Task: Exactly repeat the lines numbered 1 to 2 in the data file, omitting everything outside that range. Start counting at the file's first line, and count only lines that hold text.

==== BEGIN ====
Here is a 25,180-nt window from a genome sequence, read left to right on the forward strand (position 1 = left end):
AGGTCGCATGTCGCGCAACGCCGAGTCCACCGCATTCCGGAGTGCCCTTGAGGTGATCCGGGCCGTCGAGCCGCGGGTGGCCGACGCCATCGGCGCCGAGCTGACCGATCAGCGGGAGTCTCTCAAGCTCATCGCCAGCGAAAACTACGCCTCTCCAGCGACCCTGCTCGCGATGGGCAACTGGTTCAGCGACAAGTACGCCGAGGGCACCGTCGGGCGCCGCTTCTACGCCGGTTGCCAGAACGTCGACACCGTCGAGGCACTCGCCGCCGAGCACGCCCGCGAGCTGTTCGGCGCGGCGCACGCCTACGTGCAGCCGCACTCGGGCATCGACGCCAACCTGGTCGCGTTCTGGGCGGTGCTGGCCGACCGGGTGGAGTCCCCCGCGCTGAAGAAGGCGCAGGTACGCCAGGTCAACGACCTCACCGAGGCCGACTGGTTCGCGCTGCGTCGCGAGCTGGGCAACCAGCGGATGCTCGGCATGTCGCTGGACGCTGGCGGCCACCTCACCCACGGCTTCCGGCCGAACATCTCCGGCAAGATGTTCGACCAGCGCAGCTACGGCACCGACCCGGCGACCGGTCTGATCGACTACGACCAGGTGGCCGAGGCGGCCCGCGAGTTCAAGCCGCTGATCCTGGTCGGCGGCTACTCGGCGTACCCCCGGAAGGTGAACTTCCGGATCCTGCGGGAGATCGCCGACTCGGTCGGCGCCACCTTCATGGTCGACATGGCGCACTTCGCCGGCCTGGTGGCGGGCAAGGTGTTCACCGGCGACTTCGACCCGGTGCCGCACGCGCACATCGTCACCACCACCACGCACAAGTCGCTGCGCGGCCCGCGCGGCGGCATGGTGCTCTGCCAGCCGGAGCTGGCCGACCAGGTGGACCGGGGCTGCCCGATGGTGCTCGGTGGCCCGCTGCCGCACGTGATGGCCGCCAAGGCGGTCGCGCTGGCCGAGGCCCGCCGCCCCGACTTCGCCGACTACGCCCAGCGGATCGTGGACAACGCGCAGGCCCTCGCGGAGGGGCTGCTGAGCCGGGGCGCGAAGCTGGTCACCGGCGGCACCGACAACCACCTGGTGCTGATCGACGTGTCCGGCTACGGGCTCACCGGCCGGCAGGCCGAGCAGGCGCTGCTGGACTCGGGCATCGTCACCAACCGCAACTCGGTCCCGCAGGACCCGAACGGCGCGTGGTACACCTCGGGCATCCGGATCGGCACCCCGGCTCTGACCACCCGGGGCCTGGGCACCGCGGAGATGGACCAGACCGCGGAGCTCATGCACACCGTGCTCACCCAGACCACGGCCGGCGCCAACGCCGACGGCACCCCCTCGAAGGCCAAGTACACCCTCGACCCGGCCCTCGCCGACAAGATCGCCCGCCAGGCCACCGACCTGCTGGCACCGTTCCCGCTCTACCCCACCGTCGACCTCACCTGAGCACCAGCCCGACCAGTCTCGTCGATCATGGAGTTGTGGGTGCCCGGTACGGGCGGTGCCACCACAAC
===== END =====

Here is a 25,180-nt window from a genome sequence, read left to right on the forward strand (position 1 = left end):
AGGTCGCATGTCGCGCAACGCCGAGTCCACCGCATTCCGGAGTGCCCTTGAGGTGATCCGGGCCGTCGAGCCGCGGGTGGCCGACGCCATCGGCGCCGAGCTGACCGATCAGCGGGAGTCTCTCAAGCTCATCGCCAGCGAAAACTACGCCTCTCCAGCGACCCTGCTCGCGATGGGCAACTGGTTCAGCGACAAGTACGCCGAGGGCACCGTCGGGCGCCGCTTCTACGCCGGTTGCCAGAACGTCGACACCGTCGAGGCACTCGCCGCCGAGCACGCCCGCGAGCTGTTCGGCGCGGCGCACGCCTACGTGCAGCCGCACTCGGGCATCGACGCCAACCTGGTCGCGTTCTGGGCGGTGCTGGCCGACCGGGTGGAGTCCCCCGCGCTGAAGAAGGCGCAGGTACGCCAGGTCAACGACCTCACCGAGGCCGACTGGTTCGCGCTGCGTCGCGAGCTGGGCAACCAGCGGATGCTCGGCATGTCGCTGGACGCTGGCGGCCACCTCACCCACGGCTTCCGGCCGAACATCTCCGGCAAGATGTTCGACCAGCGCAGCTACGGCACCGACCCGGCGACCGGTCTGATCGACTACGACCAGGTGGCCGAGGCGGCCCGCGAGTTCAAGCCGCTGATCCTGGTCGGCGGCTACTCGGCGTACCCCCGGAAGGTGAACTTCCGGATCCTGCGGGAGATCGCCGACTCGGTCGGCGCCACCTTCATGGTCGACATGGCGCACTTCGCCGGCCTGGTGGCGGGCAAGGTGTTCACCGGCGACTTCGACCCGGTGCCGCACGCGCACATCGTCACCACCACCACGCACAAGTCGCTGCGCGGCCCGCGCGGCGGCATGGTGCTCTGCCAGCCGGAGCTGGCCGACCAGGTGGACCGGGGCTGCCCGATGGTGCTCGGTGGCCCGCTGCCGCACGTGATGGCCGCCAAGGCGGTCGCGCTGGCCGAGGCCCGCCGCCCCGACTTCGCCGACTACGCCCAGCGGATCGTGGACAACGCGCAGGCCCTCGCGGAGGGGCTGCTGAGCCGGGGCGCGAAGCTGGTCACCGGCGGCACCGACAACCACCTGGTGCTGATCGACGTGTCCGGCTACGGGCTCACCGGCCGGCAGGCCGAGCAGGCGCTGCTGGACTCGGGCATCGTCACCAACCGCAACTCGGTCCCGCAGGACCCGAACGGCGCGTGGTACACCTCGGGCATCCGGATCGGCACCCCGGCTCTGACCACCCGGGGCCTGGGCACCGCGGAGATGGACCAGACCGCGGAGCTCATGCACACCGTGCTCACCCAGACCACGGCCGGCGCCAACGCCGACGGCACCCCCTCGAAGGCCAAGTACACCCTCGACCCGGCCCTCGCCGACAAGATCGCCCGCCAGGCCACCGACCTGCTGGCACCGTTCCCGCTCTACCCCACCGTCGACCTCACCTGAGCACCAGCCCGACCAGTCTCGTCGATCATGGAGTTGTGGGTGCCCGGTACGGGCGGTGCCACCACAAC